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Seven Indian missions' websites 'hacked', data dumped online: Report

India,National,Technology,Diplomacy, Mon, 07 Nov 2016 IANS

New Delhi, Nov 7 (IANS) Two hackers allegedly from the Netherlands claimed to have broken into seven Indian High Commission websites, publishing online the login details, passwords and database containing names, passport numbers, email-IDs and phone numbers of people of Indian origin, media reported on Monday.

According to a report in E Hacking News website, the Indian High Commissions where data breach happened are in South Africa, Libya, Italy, Switzerland, Malawi, Mali and Romania.

The hackers with Twitter names Kapustkiy and Kasimierz L later dumped the database on Pastebin.com (which later removed the details).

"I am from the Netherlands. I've found several SQL on their websites and I reported it. But they ignored me so I dumped there db [database]," one of the hackers told E Hacking News in an email.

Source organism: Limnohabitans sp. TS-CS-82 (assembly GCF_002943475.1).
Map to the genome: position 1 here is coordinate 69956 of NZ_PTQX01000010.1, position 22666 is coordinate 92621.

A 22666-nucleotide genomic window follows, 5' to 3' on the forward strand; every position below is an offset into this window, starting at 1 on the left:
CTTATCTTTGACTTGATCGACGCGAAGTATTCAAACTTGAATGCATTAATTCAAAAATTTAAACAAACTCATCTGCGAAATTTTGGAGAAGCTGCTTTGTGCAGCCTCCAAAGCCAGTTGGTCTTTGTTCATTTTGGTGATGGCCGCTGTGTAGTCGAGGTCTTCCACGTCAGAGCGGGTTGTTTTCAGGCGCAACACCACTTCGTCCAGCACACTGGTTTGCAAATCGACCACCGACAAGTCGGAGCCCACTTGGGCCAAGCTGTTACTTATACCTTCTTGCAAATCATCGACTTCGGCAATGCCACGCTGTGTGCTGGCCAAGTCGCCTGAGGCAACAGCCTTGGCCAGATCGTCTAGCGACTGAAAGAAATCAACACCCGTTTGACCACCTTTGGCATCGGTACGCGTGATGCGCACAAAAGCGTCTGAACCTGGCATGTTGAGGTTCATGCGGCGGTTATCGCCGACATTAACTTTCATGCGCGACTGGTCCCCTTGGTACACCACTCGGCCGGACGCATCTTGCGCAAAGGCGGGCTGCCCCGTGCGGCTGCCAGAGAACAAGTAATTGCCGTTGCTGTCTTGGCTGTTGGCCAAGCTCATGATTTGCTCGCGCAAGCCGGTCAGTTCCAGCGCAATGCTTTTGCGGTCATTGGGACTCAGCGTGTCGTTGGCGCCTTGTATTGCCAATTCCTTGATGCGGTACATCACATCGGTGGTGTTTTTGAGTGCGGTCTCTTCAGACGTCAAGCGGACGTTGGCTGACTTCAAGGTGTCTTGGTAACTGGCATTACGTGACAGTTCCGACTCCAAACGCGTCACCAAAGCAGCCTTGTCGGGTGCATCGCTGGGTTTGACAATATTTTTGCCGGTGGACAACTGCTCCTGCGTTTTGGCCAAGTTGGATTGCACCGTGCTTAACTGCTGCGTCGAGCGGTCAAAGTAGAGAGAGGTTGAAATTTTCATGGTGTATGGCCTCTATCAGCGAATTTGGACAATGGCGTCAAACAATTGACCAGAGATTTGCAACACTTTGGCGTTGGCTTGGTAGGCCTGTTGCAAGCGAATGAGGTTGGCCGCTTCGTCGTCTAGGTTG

The hackers allegedly leaked details of 161 Indians living in South Africa, 35 in Switzerland, 145 in Italy, 305 in Libya, 74 in Malawi, 14 in Mali and 42 in Romania.

The Indian Embassy in South Africa (http://www.hcisouthafrica.in/) was the first one to be hacked.

The Indian Embassy in Bern (Switzerland) was the second target (http://indembassybern.ch/) which had three databases with 19 tables with total 35 entries and login details with passwords.

"The compromised data includes the name, last name, email id, address, college and a course where students are enrolled," the report added.

In Italy, the hackers entered into three databases with 149 entries, including the name, email-id, telephone numbers and passport numbers.

There was no official explanation from the Ministry of External Affairs on this development.

SQL (Structured Query Language) injection is one of the most widely exploited web application vulnerability used by hackers to steal data from online businesses' and organisations' websites.

This web application vulnerability is typically found in web applications which do not validate the user's input.

"As a result, a malicious user can inject SQL statements through the website and into the database to have them executed," www.netsparker.com reported.

Earlier this year, there were multiple reports that websites of seven Indian embassies were hacked and defaced by a group claiming to be from Pakistan.

--IANS

na/bg


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